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4 Toledo teens face murder charges after sandbag tossed from overpass

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    Demetrius Wimberly, 14, center, is comforted as he is arraigned on the charge of murder Wednesday.

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    Pedro Salinas, 13, cries as he is embraced by family members following his arraignment on the charge of murder Wednesday at Lucas County Juvenile Court in downtown Toledo. Salinas is one of four boys charged in the death of Marquise Byrd, 22. Mr. Byrd was riding as a passenger in a car on Dec. 19, 2017, when the car was struck with a sandbag thrown from an overpass on I-75 in Toledo.

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    Assistant Prosecutor Lori Olander fields questions on the murder charges applied to four juvenile defendants Wednesday at Lucas County Juvenile Court in downtown Toledo.

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    William Parker, 15, is embraced during his arraignment on the charge of murder.

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    William Parker, 15, wipes tears away as he exits the courtroom after his arraignment on the charge of murder Wednesday.

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    Sean Carter, 14, center, is embraced after his arraignment on the charge of murder Wednesday.

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    Pedro Salinas, 13, cries as he rests his head on the table before being arraigned on the charge of murder Wednesday at Lucas County Juvenile Court in downtown Toledo. Salinas is one of four boys charged in the death of Marquise Byrd, 22.

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    William Parker, 15, holds hands with his mother during his arraignment on the large of murder Wednesday at Lucas County Juvenile Court in downtown Toledo.

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    The Indiana Avenue overpass at I-75.

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    The Indiana Avenue overpass at I-75.

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The loved ones of Marquise Byrd grieve his tragic killing as they prepare for a series of court cases to come.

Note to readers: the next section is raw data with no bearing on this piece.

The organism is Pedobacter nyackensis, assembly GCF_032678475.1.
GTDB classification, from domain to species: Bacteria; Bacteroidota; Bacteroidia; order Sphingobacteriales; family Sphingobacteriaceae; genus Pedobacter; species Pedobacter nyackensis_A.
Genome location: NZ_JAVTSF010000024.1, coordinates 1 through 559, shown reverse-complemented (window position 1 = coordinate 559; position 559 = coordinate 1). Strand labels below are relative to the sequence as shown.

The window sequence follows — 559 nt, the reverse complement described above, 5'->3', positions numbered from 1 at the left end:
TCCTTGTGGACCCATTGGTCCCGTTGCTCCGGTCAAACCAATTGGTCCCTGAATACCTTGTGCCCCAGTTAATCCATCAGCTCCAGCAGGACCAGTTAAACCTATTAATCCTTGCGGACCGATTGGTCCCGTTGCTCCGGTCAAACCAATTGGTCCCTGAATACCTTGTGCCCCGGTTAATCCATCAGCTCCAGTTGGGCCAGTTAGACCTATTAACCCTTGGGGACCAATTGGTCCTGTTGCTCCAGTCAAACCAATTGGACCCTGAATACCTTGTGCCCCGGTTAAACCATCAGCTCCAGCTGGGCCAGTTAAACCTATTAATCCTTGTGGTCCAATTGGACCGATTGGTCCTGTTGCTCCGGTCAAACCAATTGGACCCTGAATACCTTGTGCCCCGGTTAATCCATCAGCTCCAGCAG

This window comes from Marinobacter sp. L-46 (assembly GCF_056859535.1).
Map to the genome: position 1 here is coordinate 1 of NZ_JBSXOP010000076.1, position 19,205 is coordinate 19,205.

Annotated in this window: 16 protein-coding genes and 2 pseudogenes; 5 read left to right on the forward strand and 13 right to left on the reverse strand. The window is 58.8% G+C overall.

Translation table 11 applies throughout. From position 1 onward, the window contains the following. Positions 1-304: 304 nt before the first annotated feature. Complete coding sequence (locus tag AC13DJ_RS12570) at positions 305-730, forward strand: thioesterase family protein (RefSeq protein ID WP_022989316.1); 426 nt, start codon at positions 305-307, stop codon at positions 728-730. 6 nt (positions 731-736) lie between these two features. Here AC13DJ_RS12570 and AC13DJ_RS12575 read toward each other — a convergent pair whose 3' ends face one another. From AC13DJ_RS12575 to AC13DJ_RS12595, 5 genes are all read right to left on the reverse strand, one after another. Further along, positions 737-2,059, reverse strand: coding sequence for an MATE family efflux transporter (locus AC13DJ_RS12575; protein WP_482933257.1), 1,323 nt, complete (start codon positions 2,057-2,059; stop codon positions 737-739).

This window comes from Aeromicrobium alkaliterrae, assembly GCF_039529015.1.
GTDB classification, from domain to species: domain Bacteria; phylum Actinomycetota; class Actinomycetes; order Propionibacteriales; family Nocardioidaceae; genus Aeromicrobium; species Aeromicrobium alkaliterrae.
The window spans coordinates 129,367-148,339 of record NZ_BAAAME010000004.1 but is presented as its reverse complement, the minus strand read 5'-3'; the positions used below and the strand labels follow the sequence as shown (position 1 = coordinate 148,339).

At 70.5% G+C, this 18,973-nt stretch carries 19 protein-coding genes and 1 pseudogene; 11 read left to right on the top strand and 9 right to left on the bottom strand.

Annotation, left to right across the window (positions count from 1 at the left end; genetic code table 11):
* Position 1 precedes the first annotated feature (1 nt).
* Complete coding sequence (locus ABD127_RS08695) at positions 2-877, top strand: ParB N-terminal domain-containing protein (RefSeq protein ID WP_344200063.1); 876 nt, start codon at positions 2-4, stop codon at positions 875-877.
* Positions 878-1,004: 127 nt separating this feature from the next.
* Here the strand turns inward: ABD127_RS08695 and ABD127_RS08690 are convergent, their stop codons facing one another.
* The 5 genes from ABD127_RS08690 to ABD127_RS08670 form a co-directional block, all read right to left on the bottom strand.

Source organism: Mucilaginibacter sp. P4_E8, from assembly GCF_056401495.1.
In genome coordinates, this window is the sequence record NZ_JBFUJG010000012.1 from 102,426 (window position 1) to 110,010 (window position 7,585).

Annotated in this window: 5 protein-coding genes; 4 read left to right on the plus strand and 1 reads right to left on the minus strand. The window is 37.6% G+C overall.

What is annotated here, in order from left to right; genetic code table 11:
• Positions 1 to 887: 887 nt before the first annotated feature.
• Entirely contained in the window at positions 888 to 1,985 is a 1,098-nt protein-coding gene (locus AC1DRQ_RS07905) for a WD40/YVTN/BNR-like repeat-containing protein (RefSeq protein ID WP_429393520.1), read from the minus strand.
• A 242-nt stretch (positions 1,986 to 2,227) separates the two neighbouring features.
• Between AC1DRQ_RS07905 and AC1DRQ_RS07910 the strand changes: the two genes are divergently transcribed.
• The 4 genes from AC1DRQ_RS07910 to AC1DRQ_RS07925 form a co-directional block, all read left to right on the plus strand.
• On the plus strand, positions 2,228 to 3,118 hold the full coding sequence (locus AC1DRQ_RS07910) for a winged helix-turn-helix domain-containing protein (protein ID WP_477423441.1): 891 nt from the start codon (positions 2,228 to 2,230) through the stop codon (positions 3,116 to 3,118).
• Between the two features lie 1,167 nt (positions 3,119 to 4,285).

But for now, they would still like a phone call.

“I would appreciate if [the boys' parents] could at least call my auntie and tell her they're sorry,” said Mr. Byrd's cousin, Shaveontae King.

Toledo police said Tuesday they filed murder charges against four teenagers — Pedro Salinas, 13; Sean Carter, 14; Demetrius Wimberly, 14, and William Parker, 15 -— accused of killing Mr. Byrd with a sandbag dropped onto I-75.

RELATED: Teens enter denial to murder charge in sandbag killingMan injured after teens throw items off I-75Man struck by thrown sandbag on I-75 dies

An autopsy found Mr. Byrd, 22, of Warren, Mich. suffered blunt-force trauma to the head and neck. He was pronounced dead 8:57 p.m. Friday at Mercy Health St. Vincent Medical Center, according to the Lucas County Coroner's Office.

Mr. Byrd was traveling to meet friends in Toledo. He was engaged and had a 1-year-old son, said Ms. King, 26, of Roseville, Mich.

“Young, energetic, outgoing, lovable. He had a bright smile,” Ms. King said while describing Mr. Byrd as like a brother to her.

Officers responded about 10:10 p.m. Dec. 19 to the Indiana Avenue bridge over I-75. A sandbag had smashed through a car’s windshield and hit Mr. Byrd in the passenger seat.

Police said the boys were tossing objects from the overpass, and officers saw the teenagers leaving the area after the incident. Each is charged with vehicular vandalism as well.

Ms. King said she has no sympathy for the teenagers. They know right from wrong, and should be charged as adults, she said.

This killing has devastated their family, Ms. King said. She recalled the October killing of a motorist in Genesee County, Michigan, who was struck by a large rock. At the time, Ms. King thought it would never happen to them.

“My auntie has to bury her son. He's gone. He's never coming back,” Ms. King said. “She's holding up the best she can.”

Lori Olender, deputy chief of the county prosecutor's juvenile division, said she is not seeking to transfer the teenagers' cases to adult jurisdiction. She said she did not wish to put Mr. Byrd’s family through the court case with no chance of success.

“These kids have almost no record,” Ms. Olender said.

Ms. Olender cited a December, 2016 case in which a 14-year-old Toledo girl was accused of fatally shooting her brother. It was a deliberate act, and she did not stand trial as an adult, Ms. Olender said.

Ohio law allows children as young as 14 to stand trial as adults, but those younger than 16 are discretionary transfers.

Judges in these cases must consider factors including whether the juveniles could rehabilitate by 21 years old, if they used firearms, and whether they are mature enough for the adult system.

Blade staff writer Allison Reamer contributed to this report.

Contact Ryan Dunn at rdunn@theblade.com, 419-724-6095, or on Twitter @RDunnBlade.

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